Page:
Pierce’s disease (PD) management employs the same general set of tools as for other vector-borne plant pathogens. Because there are currently no truly PD-resistant grapevine varietals available, management relies on a combination of efforts to control vectors and reduce pathogen supply. Vector control can take the form of biological control, chemical control, and other methods of reducing vector abundance or activity in vineyards. Reducing pathogen supply can include removing infected grapevines (i.e. “roguing”), non-grape X. fastidiosa-infected “reservoir” hosts in vineyards, or reservoir hosts in adjacent habitats.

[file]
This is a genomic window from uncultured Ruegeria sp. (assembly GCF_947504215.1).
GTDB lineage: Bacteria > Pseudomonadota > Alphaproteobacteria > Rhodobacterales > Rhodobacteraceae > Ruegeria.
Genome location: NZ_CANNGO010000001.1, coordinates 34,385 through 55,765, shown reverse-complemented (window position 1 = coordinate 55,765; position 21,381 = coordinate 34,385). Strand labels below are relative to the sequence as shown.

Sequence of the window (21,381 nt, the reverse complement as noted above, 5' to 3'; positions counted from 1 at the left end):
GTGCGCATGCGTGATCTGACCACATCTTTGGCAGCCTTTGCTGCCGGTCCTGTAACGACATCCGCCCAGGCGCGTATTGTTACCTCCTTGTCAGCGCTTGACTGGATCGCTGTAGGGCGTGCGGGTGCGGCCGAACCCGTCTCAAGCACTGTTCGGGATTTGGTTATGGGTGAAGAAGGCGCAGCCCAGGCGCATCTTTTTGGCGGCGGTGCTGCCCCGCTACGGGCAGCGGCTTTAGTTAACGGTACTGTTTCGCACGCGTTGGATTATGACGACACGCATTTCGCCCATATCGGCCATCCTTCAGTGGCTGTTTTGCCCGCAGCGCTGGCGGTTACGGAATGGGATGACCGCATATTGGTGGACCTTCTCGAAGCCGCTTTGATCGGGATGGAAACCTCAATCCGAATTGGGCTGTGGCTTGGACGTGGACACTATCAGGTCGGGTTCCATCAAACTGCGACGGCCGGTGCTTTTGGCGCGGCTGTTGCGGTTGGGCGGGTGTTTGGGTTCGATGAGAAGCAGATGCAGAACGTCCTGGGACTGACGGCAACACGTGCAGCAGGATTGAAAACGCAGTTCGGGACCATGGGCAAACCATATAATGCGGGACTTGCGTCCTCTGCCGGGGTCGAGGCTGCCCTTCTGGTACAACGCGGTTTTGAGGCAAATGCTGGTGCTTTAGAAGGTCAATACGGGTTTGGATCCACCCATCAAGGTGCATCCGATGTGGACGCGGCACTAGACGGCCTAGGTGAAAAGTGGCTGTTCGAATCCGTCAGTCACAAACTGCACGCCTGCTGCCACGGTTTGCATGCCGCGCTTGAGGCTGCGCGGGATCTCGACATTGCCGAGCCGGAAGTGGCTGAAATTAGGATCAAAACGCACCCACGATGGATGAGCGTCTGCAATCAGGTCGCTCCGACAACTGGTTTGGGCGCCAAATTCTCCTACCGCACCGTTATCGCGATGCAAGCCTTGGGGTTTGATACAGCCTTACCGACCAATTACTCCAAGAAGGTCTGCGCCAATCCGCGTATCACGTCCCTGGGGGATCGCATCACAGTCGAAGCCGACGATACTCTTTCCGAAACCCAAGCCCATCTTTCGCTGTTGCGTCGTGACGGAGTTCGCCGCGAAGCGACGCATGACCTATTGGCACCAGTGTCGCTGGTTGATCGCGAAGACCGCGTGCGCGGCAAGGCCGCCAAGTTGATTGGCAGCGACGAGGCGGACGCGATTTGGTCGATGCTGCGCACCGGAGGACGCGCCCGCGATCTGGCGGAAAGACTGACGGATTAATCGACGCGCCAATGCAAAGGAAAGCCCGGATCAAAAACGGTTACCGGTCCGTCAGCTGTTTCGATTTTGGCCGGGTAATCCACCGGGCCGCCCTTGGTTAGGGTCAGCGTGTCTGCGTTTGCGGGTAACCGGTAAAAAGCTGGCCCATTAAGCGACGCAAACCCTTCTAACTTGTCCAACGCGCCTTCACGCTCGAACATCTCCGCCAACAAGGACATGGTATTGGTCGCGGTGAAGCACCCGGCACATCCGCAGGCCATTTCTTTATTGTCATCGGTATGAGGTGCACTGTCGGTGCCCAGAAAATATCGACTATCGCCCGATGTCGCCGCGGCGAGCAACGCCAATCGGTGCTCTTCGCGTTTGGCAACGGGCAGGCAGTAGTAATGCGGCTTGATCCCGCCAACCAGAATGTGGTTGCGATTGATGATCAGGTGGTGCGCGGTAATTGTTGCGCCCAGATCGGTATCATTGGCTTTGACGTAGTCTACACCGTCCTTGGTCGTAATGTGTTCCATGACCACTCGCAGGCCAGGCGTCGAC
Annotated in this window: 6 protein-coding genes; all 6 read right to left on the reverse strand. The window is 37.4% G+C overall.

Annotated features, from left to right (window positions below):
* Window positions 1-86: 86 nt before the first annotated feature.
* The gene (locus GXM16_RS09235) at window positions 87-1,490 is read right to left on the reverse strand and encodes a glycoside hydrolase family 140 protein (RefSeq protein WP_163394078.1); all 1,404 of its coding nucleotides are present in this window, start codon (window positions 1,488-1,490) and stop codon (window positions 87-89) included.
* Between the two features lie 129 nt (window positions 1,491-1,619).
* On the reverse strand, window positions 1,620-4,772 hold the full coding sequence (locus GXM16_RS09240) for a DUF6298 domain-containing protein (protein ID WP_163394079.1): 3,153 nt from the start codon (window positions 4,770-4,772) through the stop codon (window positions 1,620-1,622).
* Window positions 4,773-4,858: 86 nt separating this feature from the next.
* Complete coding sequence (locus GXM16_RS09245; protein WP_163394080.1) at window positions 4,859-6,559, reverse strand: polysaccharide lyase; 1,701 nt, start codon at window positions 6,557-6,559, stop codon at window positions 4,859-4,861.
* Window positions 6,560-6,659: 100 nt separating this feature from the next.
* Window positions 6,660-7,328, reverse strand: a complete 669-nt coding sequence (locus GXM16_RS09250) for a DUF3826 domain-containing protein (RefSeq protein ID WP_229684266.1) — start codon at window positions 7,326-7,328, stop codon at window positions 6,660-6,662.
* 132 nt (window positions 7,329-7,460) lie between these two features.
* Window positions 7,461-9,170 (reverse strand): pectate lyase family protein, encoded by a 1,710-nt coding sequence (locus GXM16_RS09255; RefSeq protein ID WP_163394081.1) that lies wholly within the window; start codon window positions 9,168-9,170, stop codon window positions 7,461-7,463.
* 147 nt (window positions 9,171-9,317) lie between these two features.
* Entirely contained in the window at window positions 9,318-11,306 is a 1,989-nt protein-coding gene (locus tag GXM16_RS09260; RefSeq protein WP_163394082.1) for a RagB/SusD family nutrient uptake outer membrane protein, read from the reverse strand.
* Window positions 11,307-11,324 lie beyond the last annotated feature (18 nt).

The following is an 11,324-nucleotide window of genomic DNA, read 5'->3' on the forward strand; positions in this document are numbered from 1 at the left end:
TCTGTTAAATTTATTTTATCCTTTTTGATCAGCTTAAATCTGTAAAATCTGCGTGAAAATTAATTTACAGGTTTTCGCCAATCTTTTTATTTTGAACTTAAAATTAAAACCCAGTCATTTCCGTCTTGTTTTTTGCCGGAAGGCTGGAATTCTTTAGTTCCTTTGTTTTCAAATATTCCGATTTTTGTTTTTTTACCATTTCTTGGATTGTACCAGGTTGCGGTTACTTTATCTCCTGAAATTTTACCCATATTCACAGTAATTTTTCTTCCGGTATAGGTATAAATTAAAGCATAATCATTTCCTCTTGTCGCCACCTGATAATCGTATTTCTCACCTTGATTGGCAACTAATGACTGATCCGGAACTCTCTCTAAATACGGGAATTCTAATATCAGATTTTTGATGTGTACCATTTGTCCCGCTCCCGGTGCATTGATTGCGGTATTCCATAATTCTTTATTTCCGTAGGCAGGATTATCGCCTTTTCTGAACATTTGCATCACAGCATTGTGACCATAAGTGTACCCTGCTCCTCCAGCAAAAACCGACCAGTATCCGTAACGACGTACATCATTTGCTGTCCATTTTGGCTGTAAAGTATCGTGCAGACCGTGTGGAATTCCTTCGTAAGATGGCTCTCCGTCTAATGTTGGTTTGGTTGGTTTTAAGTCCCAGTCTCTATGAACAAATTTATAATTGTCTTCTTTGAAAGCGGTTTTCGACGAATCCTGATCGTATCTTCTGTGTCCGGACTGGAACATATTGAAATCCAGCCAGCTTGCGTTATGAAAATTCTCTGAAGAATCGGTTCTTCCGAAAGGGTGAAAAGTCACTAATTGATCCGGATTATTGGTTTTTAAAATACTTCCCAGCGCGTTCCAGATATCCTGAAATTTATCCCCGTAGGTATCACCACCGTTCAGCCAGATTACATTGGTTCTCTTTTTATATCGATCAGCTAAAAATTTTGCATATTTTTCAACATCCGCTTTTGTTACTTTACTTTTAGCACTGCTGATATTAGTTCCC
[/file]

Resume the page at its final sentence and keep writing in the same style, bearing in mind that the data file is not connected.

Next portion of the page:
Xylella fastidiosa transmission is a relatively generalized phenomenon, meaning that several species of xylem-sap feeding insects play a role in pathogen spread (read more about transmission). Some of these vectors, notably the glassy-winged sharpshooter (GWSS), have a broad range of plants that they use in addition to grapevines. Moreover, X. fastidiosa has an extremely broad range of host plants that it can infect. Such diversity in the PD pathosystem makes management a challenge because it means there are potentially many “targets” for control, whose importance varies geographically.
Here we describe the key elements of PD management for the three main grape-growing regions in California that have had to contend with significant outbreaks.